Wednesday, July 8, 2015

Just What America Needs: A "Personality-Driven Death Penalty"

Before we get to Justice Samuel Alito's tour de force decision on lethal injection, let's look at an article that highlights one of Justice Stephen Breyer's major objections, that the death penalty is utilized so unevenly across our land. Aside from the concentration of the death penalty in a surprisingly few number of counties, there are DA's that relish going after capital-punishment cases:
“When you start to look underneath the counties and ask, ‘Who is actually prosecuting these cases?’ you realize in most of the counties, it’s one or a limited number of prosecutors,” Mr. Smith said. For instance, in the five years since Lynne Abraham left the office of district attorney in Philadelphia, where she had secured 45 death sentences in 19 years, there have been only three death sentences.
"What you’ve ended up with,” Mr. Smith said, “is a personality-driven death penalty.”
Oh, yeah, that's the way to go about it.

Now, just to see how we can justify a painful execution, let's get inside Samuel Alito's head:
 Our decisions in this area have been animated in part by the recognition that because it is settled that capital punishment is constitutional, “[i]t necessarily follows that there must be a [constitutional] means of carrying it out.” And because some risk of pain is inherent in any method of execution, we have held that the Constitution does not require the avoidance of all risk of pain. After all, while most humans wish to die a painless death, many do not have that good fortune. Holding that the Eighth Amendment demands the elimination of essentially all risk of pain would effectively outlaw the death penalty altogether.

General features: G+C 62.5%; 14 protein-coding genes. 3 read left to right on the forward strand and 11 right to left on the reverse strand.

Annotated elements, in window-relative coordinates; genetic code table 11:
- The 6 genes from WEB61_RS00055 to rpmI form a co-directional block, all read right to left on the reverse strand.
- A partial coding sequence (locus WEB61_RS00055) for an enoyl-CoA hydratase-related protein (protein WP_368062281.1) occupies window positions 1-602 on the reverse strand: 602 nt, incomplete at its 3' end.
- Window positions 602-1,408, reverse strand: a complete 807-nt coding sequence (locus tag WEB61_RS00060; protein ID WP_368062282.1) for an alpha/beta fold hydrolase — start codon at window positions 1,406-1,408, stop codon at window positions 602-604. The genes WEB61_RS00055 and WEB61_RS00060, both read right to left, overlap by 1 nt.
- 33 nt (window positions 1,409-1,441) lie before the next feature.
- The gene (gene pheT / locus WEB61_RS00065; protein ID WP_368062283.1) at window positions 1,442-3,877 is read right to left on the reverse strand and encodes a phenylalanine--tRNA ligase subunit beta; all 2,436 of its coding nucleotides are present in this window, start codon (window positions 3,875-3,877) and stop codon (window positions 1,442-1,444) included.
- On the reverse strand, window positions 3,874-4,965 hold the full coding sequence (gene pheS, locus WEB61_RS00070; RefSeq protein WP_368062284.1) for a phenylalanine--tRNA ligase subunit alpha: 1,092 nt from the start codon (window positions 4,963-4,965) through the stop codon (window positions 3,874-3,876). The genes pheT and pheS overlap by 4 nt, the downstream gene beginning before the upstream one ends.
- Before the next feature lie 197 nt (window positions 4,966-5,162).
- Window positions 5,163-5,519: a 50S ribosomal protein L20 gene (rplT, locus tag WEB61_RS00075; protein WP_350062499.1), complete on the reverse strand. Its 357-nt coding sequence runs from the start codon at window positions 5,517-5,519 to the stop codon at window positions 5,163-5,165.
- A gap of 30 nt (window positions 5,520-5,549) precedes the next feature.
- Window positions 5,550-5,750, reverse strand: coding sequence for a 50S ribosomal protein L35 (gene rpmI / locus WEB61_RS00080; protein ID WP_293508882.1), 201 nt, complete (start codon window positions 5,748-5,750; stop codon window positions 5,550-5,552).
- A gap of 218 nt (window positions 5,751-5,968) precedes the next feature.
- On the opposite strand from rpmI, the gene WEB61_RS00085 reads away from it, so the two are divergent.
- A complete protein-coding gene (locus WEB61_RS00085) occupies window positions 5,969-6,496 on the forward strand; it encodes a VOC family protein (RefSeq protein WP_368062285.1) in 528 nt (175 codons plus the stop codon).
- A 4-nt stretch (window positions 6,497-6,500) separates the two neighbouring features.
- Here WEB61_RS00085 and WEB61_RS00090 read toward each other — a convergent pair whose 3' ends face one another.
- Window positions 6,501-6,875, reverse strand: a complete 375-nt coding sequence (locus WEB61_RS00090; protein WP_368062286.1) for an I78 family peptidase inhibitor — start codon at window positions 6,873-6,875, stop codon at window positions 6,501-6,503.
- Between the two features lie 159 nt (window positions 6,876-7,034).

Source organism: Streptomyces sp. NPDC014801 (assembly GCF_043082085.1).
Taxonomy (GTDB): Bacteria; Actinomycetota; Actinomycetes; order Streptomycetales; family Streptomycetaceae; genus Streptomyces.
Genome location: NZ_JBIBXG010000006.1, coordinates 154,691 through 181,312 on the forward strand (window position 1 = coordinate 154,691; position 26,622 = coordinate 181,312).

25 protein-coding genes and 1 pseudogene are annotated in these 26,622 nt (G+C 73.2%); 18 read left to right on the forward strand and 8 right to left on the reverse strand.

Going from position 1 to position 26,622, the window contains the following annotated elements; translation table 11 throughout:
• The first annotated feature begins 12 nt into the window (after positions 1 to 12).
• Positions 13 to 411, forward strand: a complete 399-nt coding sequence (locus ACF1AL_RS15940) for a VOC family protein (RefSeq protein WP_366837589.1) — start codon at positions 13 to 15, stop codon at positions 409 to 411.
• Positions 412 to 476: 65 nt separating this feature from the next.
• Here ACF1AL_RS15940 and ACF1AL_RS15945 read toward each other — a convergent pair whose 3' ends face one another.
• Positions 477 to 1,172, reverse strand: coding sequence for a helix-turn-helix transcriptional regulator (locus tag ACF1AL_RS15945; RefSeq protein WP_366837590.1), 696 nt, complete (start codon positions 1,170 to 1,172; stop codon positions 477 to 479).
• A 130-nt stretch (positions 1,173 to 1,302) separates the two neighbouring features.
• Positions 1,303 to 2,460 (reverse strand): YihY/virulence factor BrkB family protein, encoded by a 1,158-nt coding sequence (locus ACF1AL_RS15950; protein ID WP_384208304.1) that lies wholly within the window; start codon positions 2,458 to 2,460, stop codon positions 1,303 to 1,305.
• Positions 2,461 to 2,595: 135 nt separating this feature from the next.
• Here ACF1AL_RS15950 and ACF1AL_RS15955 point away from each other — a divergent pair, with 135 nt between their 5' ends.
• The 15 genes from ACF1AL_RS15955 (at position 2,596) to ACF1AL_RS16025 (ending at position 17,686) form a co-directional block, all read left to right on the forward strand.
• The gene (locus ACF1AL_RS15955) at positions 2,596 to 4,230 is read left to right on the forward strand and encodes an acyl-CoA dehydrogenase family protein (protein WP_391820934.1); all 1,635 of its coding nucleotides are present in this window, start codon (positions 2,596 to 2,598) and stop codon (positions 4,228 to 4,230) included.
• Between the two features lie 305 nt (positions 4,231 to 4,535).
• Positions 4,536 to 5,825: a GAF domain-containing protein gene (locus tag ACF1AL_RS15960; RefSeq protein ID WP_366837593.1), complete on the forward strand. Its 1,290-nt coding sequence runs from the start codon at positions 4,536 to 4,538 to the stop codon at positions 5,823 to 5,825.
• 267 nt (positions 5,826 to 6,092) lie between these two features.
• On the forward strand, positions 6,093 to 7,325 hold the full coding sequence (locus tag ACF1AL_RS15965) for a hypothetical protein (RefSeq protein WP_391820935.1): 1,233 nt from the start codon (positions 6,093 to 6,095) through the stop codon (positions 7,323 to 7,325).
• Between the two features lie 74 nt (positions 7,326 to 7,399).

So outlaw it already. No? Sammy, you killin' me! But wait, there's more, we discover at SCOTUSblog:
First, the Court explains, the inmates can win only if they can show that the state has a better option than midazolam – which they have failed to do.  Although the inmates had suggested that the state could use two other drugs (which had in the past been used in lethal injections), the state is no longer able to buy those drugs for use in executions.
Death-row inmates, then, have to make do with the iffy drug because they couldn't offer a better alternative, which are no longer available because Europe won't help us kill each other legally. Nice.

So current law on executions is: People on death row will have to take their chances on a more-or-less painful death because of dumb luck or not and also because they had their chance finding a better drug to let us kill them with.

That's fucked up.

Earth to Sam Alito: The Constitution has no "shit happens" clause.

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